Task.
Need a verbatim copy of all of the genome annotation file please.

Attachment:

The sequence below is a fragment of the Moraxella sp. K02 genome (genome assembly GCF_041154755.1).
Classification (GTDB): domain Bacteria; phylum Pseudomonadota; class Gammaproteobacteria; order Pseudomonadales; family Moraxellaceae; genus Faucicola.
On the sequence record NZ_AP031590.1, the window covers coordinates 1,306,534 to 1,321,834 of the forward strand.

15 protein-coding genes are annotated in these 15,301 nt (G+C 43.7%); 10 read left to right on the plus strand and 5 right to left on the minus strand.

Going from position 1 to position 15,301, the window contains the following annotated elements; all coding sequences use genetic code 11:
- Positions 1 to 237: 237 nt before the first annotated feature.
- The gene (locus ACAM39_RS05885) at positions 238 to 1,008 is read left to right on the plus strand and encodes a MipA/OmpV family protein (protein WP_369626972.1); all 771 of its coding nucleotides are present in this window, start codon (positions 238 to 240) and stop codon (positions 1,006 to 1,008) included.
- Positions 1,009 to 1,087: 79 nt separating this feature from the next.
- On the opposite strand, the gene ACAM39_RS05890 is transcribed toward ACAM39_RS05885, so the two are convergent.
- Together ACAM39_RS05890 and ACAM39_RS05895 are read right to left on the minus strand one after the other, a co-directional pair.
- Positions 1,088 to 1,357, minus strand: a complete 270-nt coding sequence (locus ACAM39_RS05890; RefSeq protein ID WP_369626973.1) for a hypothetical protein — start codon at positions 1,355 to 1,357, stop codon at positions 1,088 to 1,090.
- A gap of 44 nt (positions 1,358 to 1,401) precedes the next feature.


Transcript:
The sequence below is a fragment of the Moraxella sp. K02 genome (genome assembly GCF_041154755.1).
Classification (GTDB): domain Bacteria; phylum Pseudomonadota; class Gammaproteobacteria; order Pseudomonadales; family Moraxellaceae; genus Faucicola.
On the sequence record NZ_AP031590.1, the window covers coordinates 1,306,534 to 1,321,834 of the forward strand.

15 protein-coding genes are annotated in these 15,301 nt (G+C 43.7%); 10 read left to right on the plus strand and 5 right to left on the minus strand.

Going from position 1 to position 15,301, the window contains the following annotated elements; all coding sequences use genetic code 11:
- Positions 1 to 237: 237 nt before the first annotated feature.
- The gene (locus ACAM39_RS05885) at positions 238 to 1,008 is read left to right on the plus strand and encodes a MipA/OmpV family protein (protein WP_369626972.1); all 771 of its coding nucleotides are present in this window, start codon (positions 238 to 240) and stop codon (positions 1,006 to 1,008) included.
- Positions 1,009 to 1,087: 79 nt separating this feature from the next.
- On the opposite strand, the gene ACAM39_RS05890 is transcribed toward ACAM39_RS05885, so the two are convergent.
- Together ACAM39_RS05890 and ACAM39_RS05895 are read right to left on the minus strand one after the other, a co-directional pair.
- Positions 1,088 to 1,357, minus strand: a complete 270-nt coding sequence (locus ACAM39_RS05890; RefSeq protein ID WP_369626973.1) for a hypothetical protein — start codon at positions 1,355 to 1,357, stop codon at positions 1,088 to 1,090.
- A gap of 44 nt (positions 1,358 to 1,401) precedes the next feature.